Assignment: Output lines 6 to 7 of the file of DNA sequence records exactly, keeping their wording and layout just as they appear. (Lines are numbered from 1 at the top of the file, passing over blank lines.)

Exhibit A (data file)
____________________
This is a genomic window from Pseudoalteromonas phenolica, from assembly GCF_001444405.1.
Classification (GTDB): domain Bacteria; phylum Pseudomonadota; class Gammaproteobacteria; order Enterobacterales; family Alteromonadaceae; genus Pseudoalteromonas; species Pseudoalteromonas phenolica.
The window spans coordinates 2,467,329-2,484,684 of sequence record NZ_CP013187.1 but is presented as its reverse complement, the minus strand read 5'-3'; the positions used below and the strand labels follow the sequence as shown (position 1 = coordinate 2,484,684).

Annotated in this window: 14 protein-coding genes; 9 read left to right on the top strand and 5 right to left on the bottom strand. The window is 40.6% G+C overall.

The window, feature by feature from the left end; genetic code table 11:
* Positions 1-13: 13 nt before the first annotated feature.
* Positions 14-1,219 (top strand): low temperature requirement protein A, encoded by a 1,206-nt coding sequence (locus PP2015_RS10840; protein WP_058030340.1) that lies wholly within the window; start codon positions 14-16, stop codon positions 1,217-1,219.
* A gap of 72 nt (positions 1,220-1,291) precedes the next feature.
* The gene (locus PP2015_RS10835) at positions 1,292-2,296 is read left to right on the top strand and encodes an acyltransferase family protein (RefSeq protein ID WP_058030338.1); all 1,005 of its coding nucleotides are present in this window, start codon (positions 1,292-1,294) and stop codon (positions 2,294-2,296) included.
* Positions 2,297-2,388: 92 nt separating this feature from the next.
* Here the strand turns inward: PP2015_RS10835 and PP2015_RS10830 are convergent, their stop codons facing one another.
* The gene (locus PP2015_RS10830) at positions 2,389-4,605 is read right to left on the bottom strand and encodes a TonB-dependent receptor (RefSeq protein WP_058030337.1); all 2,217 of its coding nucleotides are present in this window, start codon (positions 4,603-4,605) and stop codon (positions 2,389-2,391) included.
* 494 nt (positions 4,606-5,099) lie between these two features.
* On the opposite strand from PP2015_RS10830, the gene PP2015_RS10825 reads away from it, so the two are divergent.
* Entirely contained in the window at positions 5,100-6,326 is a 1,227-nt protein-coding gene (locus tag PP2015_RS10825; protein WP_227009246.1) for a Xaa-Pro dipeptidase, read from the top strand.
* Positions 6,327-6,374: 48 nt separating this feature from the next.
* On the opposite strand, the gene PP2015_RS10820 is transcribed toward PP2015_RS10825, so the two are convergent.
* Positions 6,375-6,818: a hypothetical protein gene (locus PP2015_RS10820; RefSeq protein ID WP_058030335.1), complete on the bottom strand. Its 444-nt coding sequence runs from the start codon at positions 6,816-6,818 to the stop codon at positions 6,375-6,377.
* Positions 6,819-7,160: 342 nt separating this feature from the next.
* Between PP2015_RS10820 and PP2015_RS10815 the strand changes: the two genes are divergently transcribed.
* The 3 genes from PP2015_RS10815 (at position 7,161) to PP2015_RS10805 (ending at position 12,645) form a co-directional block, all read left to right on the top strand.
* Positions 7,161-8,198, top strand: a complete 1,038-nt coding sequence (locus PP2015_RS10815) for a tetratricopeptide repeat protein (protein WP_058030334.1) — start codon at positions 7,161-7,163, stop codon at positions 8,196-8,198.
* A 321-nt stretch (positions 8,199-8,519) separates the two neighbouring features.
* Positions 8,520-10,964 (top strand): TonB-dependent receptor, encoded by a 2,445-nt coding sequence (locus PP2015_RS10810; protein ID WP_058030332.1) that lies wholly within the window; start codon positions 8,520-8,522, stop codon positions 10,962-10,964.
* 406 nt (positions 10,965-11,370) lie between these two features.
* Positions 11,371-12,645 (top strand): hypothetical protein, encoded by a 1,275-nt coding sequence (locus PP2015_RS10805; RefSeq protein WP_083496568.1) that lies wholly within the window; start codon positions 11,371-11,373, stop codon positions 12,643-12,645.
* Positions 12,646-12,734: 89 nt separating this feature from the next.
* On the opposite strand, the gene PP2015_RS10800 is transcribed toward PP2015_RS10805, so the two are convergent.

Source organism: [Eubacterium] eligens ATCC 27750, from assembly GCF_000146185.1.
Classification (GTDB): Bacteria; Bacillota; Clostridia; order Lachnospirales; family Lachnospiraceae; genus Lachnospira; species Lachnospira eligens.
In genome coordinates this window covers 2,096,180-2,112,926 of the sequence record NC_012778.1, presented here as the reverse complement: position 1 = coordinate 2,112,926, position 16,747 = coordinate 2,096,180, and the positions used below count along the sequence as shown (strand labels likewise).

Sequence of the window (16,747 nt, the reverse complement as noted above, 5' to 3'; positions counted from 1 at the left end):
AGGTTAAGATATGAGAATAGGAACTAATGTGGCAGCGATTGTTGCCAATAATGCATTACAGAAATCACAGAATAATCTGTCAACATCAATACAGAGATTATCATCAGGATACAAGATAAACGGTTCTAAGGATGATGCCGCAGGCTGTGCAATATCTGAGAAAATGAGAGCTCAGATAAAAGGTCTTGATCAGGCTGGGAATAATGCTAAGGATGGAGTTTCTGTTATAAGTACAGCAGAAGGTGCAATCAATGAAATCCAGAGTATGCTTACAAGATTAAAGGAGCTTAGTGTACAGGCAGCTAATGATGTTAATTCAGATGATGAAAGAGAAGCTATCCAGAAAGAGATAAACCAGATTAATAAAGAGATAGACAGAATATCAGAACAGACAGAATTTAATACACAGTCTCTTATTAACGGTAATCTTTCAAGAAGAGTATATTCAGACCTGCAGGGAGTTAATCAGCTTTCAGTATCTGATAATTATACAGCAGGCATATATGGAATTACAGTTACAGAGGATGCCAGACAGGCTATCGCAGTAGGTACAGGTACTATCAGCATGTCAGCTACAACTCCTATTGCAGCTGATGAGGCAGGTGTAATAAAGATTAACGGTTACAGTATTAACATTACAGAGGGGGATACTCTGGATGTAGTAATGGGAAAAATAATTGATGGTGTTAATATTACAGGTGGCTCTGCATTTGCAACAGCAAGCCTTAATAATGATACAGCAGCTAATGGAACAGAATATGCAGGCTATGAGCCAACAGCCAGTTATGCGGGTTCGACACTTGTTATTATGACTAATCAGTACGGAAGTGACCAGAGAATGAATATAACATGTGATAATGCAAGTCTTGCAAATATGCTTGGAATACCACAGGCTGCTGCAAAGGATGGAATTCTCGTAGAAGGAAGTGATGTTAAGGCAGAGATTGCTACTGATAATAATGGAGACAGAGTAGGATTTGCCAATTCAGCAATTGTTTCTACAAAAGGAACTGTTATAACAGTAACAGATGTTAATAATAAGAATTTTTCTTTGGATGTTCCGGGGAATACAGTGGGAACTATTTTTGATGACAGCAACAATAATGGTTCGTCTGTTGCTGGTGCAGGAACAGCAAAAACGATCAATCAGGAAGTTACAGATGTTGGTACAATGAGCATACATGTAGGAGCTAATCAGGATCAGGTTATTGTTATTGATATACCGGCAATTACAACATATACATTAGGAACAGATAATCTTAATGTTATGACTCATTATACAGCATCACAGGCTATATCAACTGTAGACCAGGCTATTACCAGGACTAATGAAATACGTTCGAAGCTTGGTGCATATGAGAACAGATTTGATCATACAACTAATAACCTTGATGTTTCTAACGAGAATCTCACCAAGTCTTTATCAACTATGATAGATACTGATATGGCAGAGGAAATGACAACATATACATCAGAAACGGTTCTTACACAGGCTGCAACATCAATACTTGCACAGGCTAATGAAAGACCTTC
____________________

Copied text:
* Positions 1-13: 13 nt before the first annotated feature.
* Positions 14-1,219 (top strand): low temperature requirement protein A, encoded by a 1,206-nt coding sequence (locus PP2015_RS10840; protein WP_058030340.1) that lies wholly within the window; start codon positions 14-16, stop codon positions 1,217-1,219.